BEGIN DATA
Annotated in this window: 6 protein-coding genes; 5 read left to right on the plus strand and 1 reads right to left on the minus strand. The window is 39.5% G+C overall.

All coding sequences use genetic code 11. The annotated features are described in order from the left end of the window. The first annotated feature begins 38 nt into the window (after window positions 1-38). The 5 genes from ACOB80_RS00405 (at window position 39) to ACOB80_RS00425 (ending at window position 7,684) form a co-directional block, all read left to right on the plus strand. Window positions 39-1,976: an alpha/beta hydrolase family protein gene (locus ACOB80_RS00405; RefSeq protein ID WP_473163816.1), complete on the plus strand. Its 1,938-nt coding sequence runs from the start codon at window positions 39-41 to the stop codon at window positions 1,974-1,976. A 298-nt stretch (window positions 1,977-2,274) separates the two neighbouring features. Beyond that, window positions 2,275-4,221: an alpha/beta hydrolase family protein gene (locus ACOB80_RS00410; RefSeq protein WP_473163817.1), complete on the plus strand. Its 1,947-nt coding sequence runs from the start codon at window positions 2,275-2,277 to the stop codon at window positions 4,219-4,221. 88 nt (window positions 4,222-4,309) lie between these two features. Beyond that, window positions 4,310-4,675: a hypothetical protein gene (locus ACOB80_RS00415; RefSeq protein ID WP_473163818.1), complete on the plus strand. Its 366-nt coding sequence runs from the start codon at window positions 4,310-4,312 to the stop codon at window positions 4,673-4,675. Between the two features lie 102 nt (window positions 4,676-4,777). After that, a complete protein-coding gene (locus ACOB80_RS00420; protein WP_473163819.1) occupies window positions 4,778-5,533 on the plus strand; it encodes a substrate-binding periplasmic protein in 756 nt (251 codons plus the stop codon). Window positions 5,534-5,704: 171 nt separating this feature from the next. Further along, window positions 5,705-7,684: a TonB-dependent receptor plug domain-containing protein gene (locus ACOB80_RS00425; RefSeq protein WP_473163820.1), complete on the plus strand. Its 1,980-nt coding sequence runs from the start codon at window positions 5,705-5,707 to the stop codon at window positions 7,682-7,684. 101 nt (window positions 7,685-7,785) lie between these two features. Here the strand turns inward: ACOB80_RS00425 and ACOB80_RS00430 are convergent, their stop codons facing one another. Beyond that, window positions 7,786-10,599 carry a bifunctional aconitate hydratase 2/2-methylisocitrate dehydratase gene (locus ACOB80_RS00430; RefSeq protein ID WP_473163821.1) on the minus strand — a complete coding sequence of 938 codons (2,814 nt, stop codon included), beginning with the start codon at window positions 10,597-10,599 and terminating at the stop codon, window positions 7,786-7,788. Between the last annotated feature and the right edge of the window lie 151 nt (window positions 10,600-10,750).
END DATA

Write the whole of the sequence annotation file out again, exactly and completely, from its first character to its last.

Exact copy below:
Annotated in this window: 6 protein-coding genes; 5 read left to right on the plus strand and 1 reads right to left on the minus strand. The window is 39.5% G+C overall.

All coding sequences use genetic code 11. The annotated features are described in order from the left end of the window. The first annotated feature begins 38 nt into the window (after window positions 1-38). The 5 genes from ACOB80_RS00405 (at window position 39) to ACOB80_RS00425 (ending at window position 7,684) form a co-directional block, all read left to right on the plus strand. Window positions 39-1,976: an alpha/beta hydrolase family protein gene (locus ACOB80_RS00405; RefSeq protein ID WP_473163816.1), complete on the plus strand. Its 1,938-nt coding sequence runs from the start codon at window positions 39-41 to the stop codon at window positions 1,974-1,976. A 298-nt stretch (window positions 1,977-2,274) separates the two neighbouring features. Beyond that, window positions 2,275-4,221: an alpha/beta hydrolase family protein gene (locus ACOB80_RS00410; RefSeq protein WP_473163817.1), complete on the plus strand. Its 1,947-nt coding sequence runs from the start codon at window positions 2,275-2,277 to the stop codon at window positions 4,219-4,221. 88 nt (window positions 4,222-4,309) lie between these two features. Beyond that, window positions 4,310-4,675: a hypothetical protein gene (locus ACOB80_RS00415; RefSeq protein ID WP_473163818.1), complete on the plus strand. Its 366-nt coding sequence runs from the start codon at window positions 4,310-4,312 to the stop codon at window positions 4,673-4,675. Between the two features lie 102 nt (window positions 4,676-4,777). After that, a complete protein-coding gene (locus ACOB80_RS00420; protein WP_473163819.1) occupies window positions 4,778-5,533 on the plus strand; it encodes a substrate-binding periplasmic protein in 756 nt (251 codons plus the stop codon). Window positions 5,534-5,704: 171 nt separating this feature from the next. Further along, window positions 5,705-7,684: a TonB-dependent receptor plug domain-containing protein gene (locus ACOB80_RS00425; RefSeq protein WP_473163820.1), complete on the plus strand. Its 1,980-nt coding sequence runs from the start codon at window positions 5,705-5,707 to the stop codon at window positions 7,682-7,684. 101 nt (window positions 7,685-7,785) lie between these two features. Here the strand turns inward: ACOB80_RS00425 and ACOB80_RS00430 are convergent, their stop codons facing one another. Beyond that, window positions 7,786-10,599 carry a bifunctional aconitate hydratase 2/2-methylisocitrate dehydratase gene (locus ACOB80_RS00430; RefSeq protein ID WP_473163821.1) on the minus strand — a complete coding sequence of 938 codons (2,814 nt, stop codon included), beginning with the start codon at window positions 10,597-10,599 and terminating at the stop codon, window positions 7,786-7,788. Between the last annotated feature and the right edge of the window lie 151 nt (window positions 10,600-10,750).